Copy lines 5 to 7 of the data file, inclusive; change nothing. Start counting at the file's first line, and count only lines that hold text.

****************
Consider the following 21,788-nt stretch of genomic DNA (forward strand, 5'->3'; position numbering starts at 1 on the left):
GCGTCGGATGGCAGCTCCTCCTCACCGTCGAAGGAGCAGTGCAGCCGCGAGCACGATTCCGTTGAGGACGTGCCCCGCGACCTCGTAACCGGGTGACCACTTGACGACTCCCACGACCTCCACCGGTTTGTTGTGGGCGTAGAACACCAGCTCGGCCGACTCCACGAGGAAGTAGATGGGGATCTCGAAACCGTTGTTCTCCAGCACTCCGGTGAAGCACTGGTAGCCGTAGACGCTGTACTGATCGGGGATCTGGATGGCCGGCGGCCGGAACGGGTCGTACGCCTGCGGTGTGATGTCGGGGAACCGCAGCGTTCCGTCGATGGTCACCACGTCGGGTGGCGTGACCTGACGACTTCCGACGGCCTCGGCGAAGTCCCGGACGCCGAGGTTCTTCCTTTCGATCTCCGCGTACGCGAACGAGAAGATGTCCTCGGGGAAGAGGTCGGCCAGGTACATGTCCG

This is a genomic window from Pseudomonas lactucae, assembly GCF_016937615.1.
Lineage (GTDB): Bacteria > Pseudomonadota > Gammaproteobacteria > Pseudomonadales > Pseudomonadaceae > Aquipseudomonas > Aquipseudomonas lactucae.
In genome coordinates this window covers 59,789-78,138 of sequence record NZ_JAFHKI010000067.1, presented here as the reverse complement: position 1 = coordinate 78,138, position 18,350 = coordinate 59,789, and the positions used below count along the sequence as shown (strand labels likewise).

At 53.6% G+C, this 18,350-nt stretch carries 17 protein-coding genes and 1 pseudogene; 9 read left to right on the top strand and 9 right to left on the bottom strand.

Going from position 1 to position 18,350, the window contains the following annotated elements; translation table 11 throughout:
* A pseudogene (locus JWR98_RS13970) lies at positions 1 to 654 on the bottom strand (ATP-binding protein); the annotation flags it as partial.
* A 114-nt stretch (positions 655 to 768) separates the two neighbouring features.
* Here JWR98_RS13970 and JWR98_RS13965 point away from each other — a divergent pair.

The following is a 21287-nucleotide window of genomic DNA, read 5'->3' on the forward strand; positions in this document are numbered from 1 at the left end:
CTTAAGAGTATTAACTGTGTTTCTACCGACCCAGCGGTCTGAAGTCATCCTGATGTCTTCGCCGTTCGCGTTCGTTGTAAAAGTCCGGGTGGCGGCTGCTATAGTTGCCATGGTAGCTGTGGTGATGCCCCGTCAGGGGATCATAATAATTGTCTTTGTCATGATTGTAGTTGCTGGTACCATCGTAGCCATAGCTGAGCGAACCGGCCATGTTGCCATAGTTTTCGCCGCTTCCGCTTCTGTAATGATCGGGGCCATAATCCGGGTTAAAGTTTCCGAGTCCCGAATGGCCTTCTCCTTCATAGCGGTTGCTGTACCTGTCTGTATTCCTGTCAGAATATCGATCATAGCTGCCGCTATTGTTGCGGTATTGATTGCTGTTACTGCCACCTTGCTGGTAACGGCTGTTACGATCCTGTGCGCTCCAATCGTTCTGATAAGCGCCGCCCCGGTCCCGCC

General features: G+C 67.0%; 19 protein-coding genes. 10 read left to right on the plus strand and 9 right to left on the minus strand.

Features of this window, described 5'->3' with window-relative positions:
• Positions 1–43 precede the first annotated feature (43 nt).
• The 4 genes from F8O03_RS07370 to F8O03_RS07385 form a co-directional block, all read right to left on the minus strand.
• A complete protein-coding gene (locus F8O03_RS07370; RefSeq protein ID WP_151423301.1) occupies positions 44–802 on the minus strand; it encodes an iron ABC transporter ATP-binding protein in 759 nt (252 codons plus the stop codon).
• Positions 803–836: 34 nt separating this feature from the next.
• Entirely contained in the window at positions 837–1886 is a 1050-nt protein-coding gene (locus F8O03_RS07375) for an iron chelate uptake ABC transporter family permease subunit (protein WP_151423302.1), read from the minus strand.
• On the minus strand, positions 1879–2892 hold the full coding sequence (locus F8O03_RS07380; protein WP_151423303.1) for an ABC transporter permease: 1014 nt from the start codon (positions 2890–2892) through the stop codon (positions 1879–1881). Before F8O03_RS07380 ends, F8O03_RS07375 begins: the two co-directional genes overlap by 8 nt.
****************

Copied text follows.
In genome coordinates this window covers 59,789-78,138 of sequence record NZ_JAFHKI010000067.1, presented here as the reverse complement: position 1 = coordinate 78,138, position 18,350 = coordinate 59,789, and the positions used below count along the sequence as shown (strand labels likewise).

At 53.6% G+C, this 18,350-nt stretch carries 17 protein-coding genes and 1 pseudogene; 9 read left to right on the top strand and 9 right to left on the bottom strand.

Going from position 1 to position 18,350, the window contains the following annotated elements; translation table 11 throughout: